Here is where people like Count Sforza come in. Sforza is the professional capitalist “democrat” who solves problems by letting them go up in clouds of words. He is puppet No. 2. When Badoglio fails, it will be Sforza’s turn, or someone like him. Certainly he, with his democratic words, will elicit a certain response from the Italian people. But, then, this will be no comfort for the Allies either.

The People Will Intervene

For once they might find it necessary to play with fire by actually owing some kind of democratic regime to take power in Italy, the process thus begun, as they know only too well, might not so easily be controlled. From the pliant Sforza, Italy might move to the more independent Salvemini, who has the unfortunate vice of honesty, if nothing else. And from him the Italian people could and might move to a workers’ government, a socialist regime.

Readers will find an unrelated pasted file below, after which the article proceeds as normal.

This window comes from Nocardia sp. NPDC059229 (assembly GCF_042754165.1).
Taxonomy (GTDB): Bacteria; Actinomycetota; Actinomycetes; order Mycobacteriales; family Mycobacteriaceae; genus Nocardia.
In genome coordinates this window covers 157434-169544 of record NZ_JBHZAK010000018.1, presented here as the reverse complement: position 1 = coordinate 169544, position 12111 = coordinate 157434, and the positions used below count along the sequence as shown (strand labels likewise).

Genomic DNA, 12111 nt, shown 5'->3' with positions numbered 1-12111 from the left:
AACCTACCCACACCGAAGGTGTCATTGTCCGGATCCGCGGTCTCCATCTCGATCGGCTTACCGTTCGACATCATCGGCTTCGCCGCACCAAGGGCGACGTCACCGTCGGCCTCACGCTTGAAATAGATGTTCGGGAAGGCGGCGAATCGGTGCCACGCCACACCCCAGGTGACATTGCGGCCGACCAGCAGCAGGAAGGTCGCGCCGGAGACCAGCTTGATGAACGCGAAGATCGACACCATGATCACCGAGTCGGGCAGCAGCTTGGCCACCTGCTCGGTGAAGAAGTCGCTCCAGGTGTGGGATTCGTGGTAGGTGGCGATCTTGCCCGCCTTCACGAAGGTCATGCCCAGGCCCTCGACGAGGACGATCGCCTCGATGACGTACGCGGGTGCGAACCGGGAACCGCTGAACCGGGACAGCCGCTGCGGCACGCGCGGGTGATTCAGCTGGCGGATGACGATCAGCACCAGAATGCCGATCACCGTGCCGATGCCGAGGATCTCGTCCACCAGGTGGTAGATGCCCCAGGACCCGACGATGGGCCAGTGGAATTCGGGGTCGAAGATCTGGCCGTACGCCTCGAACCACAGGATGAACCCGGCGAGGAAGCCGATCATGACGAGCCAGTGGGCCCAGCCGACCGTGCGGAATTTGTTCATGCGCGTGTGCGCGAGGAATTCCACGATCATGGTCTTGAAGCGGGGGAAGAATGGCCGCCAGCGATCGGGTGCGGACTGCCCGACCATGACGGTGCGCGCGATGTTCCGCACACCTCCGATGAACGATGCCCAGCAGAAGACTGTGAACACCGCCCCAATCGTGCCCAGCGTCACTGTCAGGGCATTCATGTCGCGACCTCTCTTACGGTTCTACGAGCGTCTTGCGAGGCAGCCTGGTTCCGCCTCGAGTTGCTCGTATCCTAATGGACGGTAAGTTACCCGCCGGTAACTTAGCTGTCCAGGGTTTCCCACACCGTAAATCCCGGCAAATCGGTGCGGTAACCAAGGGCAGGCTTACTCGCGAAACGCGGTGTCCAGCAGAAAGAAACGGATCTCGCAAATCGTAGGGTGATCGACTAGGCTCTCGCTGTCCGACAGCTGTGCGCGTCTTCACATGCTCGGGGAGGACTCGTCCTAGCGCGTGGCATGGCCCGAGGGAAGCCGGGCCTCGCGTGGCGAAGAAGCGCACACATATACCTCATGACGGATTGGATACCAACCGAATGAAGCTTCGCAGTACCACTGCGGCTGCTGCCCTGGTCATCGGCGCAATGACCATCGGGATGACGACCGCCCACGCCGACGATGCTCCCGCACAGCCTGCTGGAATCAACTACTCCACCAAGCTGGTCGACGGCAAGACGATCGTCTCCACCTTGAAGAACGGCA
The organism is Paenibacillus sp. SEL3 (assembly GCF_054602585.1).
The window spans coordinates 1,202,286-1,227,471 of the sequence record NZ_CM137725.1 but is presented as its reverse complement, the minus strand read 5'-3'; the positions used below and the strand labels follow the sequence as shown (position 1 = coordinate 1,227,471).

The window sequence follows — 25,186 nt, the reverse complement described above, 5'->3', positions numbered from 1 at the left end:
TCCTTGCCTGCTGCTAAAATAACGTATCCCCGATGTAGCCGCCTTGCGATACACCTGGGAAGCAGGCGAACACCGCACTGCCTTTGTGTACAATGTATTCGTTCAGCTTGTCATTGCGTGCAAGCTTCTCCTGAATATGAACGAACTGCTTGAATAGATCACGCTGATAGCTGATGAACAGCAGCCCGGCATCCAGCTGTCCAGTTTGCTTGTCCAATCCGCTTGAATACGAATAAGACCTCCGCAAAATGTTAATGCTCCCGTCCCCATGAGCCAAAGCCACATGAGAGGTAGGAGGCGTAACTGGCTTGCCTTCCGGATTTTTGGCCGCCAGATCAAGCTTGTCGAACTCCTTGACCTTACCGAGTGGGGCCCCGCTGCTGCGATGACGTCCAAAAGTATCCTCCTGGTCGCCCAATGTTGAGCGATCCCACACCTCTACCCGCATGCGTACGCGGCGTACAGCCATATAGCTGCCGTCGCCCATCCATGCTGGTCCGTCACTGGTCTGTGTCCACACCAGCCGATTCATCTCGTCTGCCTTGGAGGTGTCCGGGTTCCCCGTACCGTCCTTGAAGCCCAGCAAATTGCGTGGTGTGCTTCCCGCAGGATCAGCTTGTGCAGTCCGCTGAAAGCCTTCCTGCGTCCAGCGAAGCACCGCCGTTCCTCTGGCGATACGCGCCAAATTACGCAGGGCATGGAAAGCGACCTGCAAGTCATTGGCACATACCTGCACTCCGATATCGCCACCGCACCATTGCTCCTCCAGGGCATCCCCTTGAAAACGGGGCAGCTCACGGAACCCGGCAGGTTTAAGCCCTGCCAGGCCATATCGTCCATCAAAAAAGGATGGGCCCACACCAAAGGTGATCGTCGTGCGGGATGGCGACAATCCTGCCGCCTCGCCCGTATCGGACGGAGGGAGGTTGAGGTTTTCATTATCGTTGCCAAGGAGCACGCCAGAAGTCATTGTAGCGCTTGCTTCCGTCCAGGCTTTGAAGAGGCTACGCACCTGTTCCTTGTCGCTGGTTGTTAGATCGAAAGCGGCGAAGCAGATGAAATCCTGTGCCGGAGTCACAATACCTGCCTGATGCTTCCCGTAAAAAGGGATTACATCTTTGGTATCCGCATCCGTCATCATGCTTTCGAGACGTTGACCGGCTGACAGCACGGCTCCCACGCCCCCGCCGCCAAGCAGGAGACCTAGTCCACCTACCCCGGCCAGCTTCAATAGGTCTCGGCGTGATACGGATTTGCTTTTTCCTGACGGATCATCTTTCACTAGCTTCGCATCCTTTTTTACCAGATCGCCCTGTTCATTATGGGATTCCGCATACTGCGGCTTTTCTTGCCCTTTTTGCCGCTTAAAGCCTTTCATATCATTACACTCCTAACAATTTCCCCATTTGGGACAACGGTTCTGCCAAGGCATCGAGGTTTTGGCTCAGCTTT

Is all this idle speculation? By no means. Secondary only to the gigantic military problems they still face in Europe, the Allied leaders worry about how to control post-war Europe. As the London Tribune writes: “It is no victory for British Tories (and American Tories, either – R.F.) if the defeat of Hitler is purchased at the price of European revolution.”

There is the dilemma; attempt to rule Europe at the point of a bayonet, which cannot long be done; or attempt to set up puppet regimes, which have a habit of succumbing to popular pressure, which then in turn begins to play an increasingly dominant role.